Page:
Singaporean mistakenly consumes cannabis soup that ‘looked just like kangkung’ while on vacation in Thailand

  • A Singaporean tourist on vacation at Chiang Rai, Thailand, mistook cannabis for kangkung (water spinach) vegetable in a bowl of Thai noodle soup.
  • She reportedly enjoyed a restaurant's Thai soup dish so much that she ordered the soup twice.
  • According to reports, the tourist began to feel nauseous later at night.
  • Cannabis products and dishes have become increasingly common in Thailand after the government legalized the cultivation of marijuana and hemp for medical purposes in 2018.

A Singaporean woman on vacation in Thailand mistook cannabis for vegetables in a bowl of Thai noodle soup.

The tourist, identified as Sueanne, was on vacation in Chiang Rai, Thailand, with her mother-in-law and her husband and their two young children. She reportedly enjoyed a restaurant’s Thai soup dish so much that she ordered the soup twice.

According to reports, Sueanne began to feel nauseous later that night. Upon returning to the restaurant the next morning, she realized that she had mistaken cannabis leaves for kangkung, or water spinach.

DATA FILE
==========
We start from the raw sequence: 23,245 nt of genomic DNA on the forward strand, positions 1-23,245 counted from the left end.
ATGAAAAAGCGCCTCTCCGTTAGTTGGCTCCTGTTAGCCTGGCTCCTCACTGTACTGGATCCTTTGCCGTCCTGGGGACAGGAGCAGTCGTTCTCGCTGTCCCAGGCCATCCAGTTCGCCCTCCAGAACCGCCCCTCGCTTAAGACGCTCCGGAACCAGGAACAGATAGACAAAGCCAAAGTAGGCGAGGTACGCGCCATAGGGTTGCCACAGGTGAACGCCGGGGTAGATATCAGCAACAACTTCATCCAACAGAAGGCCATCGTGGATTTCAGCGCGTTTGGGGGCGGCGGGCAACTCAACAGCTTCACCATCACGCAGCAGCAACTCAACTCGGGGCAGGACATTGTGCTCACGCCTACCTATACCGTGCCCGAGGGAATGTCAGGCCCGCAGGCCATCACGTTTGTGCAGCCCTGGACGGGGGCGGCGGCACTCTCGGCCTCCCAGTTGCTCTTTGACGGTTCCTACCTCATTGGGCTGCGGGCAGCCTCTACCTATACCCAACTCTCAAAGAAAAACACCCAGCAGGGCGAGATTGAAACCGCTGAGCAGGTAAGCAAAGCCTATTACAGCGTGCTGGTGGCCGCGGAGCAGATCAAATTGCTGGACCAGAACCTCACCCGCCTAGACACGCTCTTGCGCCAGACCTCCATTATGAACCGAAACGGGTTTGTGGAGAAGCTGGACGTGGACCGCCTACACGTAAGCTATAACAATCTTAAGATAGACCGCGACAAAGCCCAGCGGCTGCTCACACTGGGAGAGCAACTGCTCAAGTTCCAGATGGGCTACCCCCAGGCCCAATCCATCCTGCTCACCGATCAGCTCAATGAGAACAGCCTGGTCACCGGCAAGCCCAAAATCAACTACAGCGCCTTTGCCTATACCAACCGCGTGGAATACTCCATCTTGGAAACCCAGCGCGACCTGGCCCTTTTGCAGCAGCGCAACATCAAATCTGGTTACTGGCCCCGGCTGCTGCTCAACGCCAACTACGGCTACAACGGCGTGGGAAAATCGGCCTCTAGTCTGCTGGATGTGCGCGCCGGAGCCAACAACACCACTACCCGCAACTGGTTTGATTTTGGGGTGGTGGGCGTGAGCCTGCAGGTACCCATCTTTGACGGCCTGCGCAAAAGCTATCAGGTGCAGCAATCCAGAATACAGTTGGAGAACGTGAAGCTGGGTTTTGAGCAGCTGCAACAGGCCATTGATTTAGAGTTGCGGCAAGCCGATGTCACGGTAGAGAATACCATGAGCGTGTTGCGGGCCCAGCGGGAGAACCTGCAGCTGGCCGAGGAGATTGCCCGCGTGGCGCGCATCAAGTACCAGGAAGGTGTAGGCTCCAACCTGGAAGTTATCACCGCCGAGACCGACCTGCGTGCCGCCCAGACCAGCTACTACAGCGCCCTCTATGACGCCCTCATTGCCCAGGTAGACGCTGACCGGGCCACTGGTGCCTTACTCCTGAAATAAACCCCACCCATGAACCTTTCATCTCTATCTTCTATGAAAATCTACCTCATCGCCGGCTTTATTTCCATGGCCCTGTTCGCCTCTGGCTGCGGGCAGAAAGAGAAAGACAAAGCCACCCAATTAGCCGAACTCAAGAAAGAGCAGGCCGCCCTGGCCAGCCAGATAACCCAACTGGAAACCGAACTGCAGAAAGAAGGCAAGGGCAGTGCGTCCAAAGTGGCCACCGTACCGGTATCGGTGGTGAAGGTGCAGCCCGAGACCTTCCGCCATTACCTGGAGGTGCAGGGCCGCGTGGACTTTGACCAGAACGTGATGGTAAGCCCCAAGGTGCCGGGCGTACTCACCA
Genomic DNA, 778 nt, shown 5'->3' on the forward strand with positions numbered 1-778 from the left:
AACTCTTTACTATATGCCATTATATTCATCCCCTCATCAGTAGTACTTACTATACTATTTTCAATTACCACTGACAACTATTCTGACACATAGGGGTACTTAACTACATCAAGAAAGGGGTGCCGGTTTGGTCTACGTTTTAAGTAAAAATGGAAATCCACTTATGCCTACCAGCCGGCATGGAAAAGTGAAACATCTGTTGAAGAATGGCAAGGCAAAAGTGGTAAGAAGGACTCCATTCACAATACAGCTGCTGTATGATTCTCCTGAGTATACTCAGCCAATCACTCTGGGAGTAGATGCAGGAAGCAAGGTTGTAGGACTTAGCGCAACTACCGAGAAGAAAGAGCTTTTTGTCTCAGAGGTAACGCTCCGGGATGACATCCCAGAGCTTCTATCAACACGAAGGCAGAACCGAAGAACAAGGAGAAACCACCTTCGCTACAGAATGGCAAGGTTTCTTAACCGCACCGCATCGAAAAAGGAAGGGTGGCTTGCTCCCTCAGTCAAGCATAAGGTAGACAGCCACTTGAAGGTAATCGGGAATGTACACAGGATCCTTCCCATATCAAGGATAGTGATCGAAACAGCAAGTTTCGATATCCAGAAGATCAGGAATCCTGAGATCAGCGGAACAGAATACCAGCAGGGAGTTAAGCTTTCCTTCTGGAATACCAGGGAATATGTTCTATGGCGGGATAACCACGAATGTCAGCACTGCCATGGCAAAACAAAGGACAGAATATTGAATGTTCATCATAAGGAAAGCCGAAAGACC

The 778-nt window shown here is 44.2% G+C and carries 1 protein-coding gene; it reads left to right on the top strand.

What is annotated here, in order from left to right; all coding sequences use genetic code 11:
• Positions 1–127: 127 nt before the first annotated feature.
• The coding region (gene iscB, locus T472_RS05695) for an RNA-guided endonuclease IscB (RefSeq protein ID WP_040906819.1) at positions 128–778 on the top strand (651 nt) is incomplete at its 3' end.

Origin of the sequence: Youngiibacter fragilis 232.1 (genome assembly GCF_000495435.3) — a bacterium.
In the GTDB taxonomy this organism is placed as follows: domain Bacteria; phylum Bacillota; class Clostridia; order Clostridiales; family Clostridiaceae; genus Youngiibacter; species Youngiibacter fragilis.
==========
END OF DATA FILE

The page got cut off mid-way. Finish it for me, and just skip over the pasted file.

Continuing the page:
“I took a closer look at the menu then and saw a small cannabis leaf image next to the picture of the dish,” Sueanne told The Strait Times. “We were quite shocked. We have seen cannabis in sweets and drinks at specialized shops, but we never thought it would appear in such an ordinary dish.”

“If I had noticed the logo, or if the waiter had told me, I would not have ordered it,” she added. “It was boiled in the soup like a normal vegetable and looked just like kangkung.”

Sueanne noted that she was glad her children did not have the soup.

Cannabis products and dishes have become increasingly common in Thailand after Thailand legalized the cultivation of marijuana and hemp for “medical purposes, economic benefits and for people to have a choice in taking care of their own health” in 2018.

In February 2021, Thailand also allowed cannabis to be used in food and drinks if the amount of tetrahydrocannabinol (THC) is less than 0.2 percent.

With this law in place, Singapore’s Central Narcotics Bureau has since reminded its citizens that consuming drugs while overseas is still a punishable offense. However, involuntary consumption of drugs is not.

 

Featured Image via Eric (CC BY SA 4.0)/ Roberto Valdivia

Total
24
Shares
Related Posts